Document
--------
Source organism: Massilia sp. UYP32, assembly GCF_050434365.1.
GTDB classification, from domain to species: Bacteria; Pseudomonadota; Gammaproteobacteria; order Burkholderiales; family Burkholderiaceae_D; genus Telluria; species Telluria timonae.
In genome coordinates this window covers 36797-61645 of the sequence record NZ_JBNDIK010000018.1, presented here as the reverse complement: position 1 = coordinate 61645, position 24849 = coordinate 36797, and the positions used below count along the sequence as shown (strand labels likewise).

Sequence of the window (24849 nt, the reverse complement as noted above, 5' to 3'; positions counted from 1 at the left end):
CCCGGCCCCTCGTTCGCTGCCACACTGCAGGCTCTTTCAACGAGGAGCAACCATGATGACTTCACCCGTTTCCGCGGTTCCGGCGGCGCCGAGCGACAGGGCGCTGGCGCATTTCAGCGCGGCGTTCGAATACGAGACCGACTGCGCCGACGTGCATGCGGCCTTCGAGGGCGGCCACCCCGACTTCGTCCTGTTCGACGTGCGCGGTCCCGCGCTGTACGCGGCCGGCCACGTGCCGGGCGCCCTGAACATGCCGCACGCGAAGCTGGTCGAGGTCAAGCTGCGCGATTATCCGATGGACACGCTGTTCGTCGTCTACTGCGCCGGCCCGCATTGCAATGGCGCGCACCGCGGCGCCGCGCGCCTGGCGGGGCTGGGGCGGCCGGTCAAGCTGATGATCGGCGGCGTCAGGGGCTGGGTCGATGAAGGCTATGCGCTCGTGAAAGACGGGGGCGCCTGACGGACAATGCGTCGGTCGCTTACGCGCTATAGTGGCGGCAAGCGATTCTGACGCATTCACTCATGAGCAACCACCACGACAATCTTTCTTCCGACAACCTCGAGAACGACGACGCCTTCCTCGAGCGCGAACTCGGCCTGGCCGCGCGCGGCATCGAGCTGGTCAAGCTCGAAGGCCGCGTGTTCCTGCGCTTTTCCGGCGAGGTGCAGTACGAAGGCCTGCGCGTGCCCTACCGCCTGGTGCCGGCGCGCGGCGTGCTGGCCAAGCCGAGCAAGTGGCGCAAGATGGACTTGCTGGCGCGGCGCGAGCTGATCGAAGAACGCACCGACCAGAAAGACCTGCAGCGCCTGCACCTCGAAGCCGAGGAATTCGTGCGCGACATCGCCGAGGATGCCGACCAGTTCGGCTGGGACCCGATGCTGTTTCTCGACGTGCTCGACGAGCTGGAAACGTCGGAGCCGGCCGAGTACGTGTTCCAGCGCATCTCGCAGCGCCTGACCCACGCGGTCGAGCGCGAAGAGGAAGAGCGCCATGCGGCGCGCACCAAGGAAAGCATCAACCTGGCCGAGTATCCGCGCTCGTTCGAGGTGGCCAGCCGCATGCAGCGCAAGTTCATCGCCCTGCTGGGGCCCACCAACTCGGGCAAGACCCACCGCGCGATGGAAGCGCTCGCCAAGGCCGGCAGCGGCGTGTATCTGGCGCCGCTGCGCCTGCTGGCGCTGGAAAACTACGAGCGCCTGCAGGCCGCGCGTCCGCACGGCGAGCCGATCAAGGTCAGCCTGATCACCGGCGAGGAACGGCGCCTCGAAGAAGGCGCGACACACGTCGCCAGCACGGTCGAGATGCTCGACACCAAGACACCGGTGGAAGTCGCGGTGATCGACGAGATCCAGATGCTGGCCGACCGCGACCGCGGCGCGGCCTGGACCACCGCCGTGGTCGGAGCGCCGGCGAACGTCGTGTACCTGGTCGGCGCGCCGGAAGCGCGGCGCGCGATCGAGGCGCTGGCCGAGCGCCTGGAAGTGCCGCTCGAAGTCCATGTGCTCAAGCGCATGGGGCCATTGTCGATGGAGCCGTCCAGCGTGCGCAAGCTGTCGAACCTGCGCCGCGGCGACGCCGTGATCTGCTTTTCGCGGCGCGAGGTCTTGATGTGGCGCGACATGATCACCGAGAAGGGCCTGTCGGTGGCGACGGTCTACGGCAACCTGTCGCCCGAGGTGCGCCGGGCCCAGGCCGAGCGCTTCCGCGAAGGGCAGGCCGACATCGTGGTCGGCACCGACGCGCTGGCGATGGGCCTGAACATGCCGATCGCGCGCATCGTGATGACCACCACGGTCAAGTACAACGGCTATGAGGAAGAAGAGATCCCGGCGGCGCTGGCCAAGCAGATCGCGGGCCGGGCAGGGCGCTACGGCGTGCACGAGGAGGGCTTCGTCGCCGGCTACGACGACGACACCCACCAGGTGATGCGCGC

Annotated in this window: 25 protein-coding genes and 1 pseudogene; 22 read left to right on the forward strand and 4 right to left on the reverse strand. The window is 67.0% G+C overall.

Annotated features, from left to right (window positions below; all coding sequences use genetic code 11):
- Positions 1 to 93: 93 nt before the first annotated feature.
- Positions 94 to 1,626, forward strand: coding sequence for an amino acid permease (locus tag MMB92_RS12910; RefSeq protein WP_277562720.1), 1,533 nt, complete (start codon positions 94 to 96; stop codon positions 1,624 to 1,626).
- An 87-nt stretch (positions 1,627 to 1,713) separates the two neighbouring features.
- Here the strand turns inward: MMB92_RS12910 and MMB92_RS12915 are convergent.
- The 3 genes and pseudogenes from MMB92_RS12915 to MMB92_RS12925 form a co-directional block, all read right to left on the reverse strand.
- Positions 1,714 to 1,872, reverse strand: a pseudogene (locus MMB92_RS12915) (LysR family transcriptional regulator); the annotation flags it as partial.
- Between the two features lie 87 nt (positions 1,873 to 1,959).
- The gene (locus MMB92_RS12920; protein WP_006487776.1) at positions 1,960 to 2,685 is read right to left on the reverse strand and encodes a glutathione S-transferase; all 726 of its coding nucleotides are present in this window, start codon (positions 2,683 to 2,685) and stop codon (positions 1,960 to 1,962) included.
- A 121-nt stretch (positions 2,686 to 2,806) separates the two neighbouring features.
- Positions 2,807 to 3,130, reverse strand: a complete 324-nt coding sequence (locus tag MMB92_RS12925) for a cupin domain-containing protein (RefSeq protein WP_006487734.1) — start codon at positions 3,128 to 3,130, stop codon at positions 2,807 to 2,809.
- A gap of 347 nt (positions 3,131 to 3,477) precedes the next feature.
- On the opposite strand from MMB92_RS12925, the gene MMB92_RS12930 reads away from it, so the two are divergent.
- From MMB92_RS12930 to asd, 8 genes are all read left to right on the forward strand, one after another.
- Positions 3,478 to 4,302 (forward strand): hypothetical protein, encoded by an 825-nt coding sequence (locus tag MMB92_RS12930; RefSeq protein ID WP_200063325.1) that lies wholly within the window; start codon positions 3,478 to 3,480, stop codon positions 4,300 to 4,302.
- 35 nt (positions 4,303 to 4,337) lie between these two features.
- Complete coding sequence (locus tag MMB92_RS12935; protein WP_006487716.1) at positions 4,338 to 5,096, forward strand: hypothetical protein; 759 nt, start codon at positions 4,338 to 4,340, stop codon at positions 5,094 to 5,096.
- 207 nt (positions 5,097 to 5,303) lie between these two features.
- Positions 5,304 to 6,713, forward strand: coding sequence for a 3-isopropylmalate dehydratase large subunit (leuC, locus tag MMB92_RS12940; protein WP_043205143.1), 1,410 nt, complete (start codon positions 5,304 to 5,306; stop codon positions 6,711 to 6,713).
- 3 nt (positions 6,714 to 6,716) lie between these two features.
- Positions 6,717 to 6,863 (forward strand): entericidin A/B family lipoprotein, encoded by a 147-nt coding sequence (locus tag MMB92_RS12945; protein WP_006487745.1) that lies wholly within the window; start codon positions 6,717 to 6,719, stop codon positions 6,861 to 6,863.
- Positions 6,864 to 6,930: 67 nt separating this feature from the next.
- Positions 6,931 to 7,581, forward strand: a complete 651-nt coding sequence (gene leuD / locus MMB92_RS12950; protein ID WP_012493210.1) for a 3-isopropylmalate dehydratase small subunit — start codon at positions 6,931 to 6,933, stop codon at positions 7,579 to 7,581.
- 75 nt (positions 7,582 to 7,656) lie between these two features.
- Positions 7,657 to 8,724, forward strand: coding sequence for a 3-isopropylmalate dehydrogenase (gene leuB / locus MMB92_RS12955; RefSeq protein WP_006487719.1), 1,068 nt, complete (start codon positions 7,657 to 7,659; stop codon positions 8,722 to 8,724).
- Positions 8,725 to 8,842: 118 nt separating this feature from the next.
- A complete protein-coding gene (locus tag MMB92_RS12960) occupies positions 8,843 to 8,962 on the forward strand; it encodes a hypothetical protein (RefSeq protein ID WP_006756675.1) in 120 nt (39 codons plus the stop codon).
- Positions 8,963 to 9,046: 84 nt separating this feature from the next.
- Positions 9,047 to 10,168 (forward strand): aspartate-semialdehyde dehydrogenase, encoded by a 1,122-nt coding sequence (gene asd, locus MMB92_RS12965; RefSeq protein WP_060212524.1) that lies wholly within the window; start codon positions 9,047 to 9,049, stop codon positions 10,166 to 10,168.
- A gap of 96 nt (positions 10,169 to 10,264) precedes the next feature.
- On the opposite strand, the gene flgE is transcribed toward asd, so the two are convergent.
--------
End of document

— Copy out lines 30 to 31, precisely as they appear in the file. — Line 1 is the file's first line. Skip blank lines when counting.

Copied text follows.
- 75 nt (positions 7,582 to 7,656) lie between these two features.
- Positions 7,657 to 8,724, forward strand: coding sequence for a 3-isopropylmalate dehydrogenase (gene leuB / locus MMB92_RS12955; RefSeq protein WP_006487719.1), 1,068 nt, complete (start codon positions 7,657 to 7,659; stop codon positions 8,722 to 8,724).